Why do you think it’s just coming out now? “Electronic music was looked down upon by a lot of music venues. People just thought of it as the rave scene, basically it came out of the warehouses and now it’s in legal venues. It used to be a gray area and now it’s more of an accepted thing. It’s more mainstream now.” Search for “The Nestor Tavern” for upcoming events 1001 NP Ave. N, Fargo 701-205-1967


Did you know that The Radisson is the tallest building in Fargo? //

Photo courtesy of Plains Art Museum

Expires 4/1/14

Buy any regular priced beer or drink and get one FREE!! Excludes pitchers and discounted drinks or specials. One drink per person, per day.



Prime Comedy Club Last month the Prime Comedy Club opened up in the Hub to a packed house.

L AU G H I T U P Last month Jade Presents saw an opportunity to help area comics out so they opened the doors of Prime Comedy Club inside The Hub and it’s already lured in budding comedians and national acts alike. By Lisa Marchand | Photos by Paul Flessland

An Untapped Market

Before last month, only four open mic nights and one comedy club existed in town. So Prime’s Acting Manager Aaron Duma said there’s more than enough room in the market for another comedic outlet. Courtney’s Comedy Club in Moorhead has had a stable set of comics in the past, so Duma said that Prime wants to give younger, edgier comedians the chance to flex their comedy muscles. “We have these amazing young talents coming out of this area,” Duma said. “I feel like we have the ability to put some of these young people on the stage and really shine on a local level.” But Prime isn’t interested in taking over the comedic market. They just want to help out their fellow comics to ensure more room to play. Prime’s emcee and local comedian JD Provorse explained that more comedy rooms means more chances to work. “Our attitude is that we’re not going into competition with anybody,” Provorse said. “Our attitude is there’s this great market and potential for comedy, and anything that’s good for that is good for everybody.”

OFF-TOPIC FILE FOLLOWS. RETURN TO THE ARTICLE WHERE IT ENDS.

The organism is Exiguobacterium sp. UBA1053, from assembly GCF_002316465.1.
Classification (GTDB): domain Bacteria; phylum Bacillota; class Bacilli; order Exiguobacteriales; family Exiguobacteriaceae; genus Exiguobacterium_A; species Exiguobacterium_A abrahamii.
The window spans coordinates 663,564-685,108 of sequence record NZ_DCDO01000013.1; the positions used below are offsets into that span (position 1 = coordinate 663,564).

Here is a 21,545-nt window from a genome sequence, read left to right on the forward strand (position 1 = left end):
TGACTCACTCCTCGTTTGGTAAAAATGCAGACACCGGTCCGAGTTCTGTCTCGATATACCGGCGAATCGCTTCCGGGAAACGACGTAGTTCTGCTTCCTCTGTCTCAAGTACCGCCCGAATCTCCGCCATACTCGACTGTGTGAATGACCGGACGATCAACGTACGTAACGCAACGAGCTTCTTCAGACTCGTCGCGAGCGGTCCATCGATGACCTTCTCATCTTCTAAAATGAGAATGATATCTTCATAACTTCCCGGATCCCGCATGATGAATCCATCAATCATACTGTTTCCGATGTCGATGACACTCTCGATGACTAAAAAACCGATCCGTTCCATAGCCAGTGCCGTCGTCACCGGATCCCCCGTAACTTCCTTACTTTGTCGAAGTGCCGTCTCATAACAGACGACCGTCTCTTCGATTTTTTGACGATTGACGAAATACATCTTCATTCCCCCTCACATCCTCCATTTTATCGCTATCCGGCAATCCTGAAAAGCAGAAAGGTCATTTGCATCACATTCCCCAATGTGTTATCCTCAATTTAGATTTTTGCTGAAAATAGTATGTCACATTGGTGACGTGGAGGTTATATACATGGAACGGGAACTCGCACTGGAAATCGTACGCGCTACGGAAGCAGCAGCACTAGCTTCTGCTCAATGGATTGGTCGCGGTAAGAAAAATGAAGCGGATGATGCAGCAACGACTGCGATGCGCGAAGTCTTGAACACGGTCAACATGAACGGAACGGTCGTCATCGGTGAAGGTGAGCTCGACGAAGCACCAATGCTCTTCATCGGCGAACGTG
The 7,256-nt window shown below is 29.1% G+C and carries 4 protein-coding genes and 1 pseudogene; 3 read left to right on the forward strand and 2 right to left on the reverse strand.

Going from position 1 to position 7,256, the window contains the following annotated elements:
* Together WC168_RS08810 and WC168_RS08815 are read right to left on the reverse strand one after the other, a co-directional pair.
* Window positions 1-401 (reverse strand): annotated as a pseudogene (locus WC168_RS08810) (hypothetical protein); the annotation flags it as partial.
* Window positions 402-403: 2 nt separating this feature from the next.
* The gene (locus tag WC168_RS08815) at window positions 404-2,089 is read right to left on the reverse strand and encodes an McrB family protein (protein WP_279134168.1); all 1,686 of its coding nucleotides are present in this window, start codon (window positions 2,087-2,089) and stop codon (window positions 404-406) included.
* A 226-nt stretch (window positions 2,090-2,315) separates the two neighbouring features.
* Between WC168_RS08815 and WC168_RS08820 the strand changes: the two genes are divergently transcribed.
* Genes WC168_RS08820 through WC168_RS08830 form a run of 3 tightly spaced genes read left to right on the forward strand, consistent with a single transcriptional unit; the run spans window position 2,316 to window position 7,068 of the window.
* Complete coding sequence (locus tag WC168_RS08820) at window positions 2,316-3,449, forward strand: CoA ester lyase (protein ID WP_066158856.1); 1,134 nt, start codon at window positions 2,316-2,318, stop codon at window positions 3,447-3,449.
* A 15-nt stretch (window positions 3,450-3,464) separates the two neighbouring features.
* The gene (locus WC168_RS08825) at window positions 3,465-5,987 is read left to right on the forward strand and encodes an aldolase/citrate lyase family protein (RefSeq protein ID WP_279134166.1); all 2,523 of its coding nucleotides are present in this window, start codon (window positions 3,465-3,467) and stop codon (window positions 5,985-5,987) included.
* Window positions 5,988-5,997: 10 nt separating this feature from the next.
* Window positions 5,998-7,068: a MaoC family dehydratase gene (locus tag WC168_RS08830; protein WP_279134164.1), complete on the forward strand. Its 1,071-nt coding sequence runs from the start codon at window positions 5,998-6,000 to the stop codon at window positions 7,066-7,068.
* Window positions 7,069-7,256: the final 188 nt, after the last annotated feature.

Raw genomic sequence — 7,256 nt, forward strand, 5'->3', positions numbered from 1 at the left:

The Perfect Fit

For years The Hub struggled to fill the space between Cadillac Ranch and The Venue. It’s been a steakhouse, a martini bar and even a casino. In early January, Starmark Hospitality and Jade Presents concocted the idea for Prime. By midFebruary its doors had opened and the weekend line-up was set into March. Now, Prime is proud to call the space its home. “It’s a great use for the space,” Duma said. “I think this makes a lot sense. It’s an entertainment destination, so to add the comedy element is the perfect addition.” The cozy space seats about 100 people. Thanks to Duma’s extensive mixology background, guests can choose from a long list of cocktails, beer and wine. Their menu will also include a handful of appetizers and desserts.

A Two-Hour Vacation

Prime’s weekend line-up has been impressive from the get-go. Amber Preston, a Fargo native now based out of LA, opened the club Valentine’s Day weekend with a charmingly sarcastic set.

Other nationally-known acts pepper the schedule, from former WWE wrestler Mick Foley to Cy Amundson who won CMT’s Next Big Comic in 2011. But the local comedy scene remains the focus of Prime’s mission. Every Sunday at 4 p.m., aspiring comics can come out and practice their stand-up at Open Mic night. No matter the act, audience members can unplug and get away for what Duma calls a two-hour vacation. “Nowadays it’s so hard to live in the moment because we’re always thinking about where you should be, where we were 20 minutes ago, instead of just enjoying where we are,” he said. “A comedy club embraces the idea of living in the moment, laughing in the moment... and laughing with the person you’re with.” primecomedyfargo Inside the Hub at 2525 9th Ave. SW, Fargo 701-205-1967


Have you checked out the new exhibits at the Plains Art Museum yet? //

Amber Preston Q&A

We chatted mustaches, Midwesterners and Mexican Village hot sauce with Prime’s opening act and Fargo native Amber Preston.

What’s the audience in California like? Is it a little bit more laid back than the Midwest?

“I will say that Midwesterners, even when they’re enjoying themselves, they don’t show it. There’s not a lot of emotion. There’ll be this Scandinavian middle-aged man with his arms crossed as tight as he possibly can, and then after the show he’ll come up and tell me how funny I was. ‘Well you could have cracked a smile during the show.’ (laughs) So Midwesterners maybe don’t show it as much, but they certainly have a good time.”

So if being an awesome, successful comedian hadn’t worked out, what was your Plan B?

“I don’t know. I still think I need to have a Plan B. I guess I always wanted to do some kind of performing... I don’t know, I haven’t thought about a Plan B. I’m avoiding that. Plan B is coming up with a Plan B.”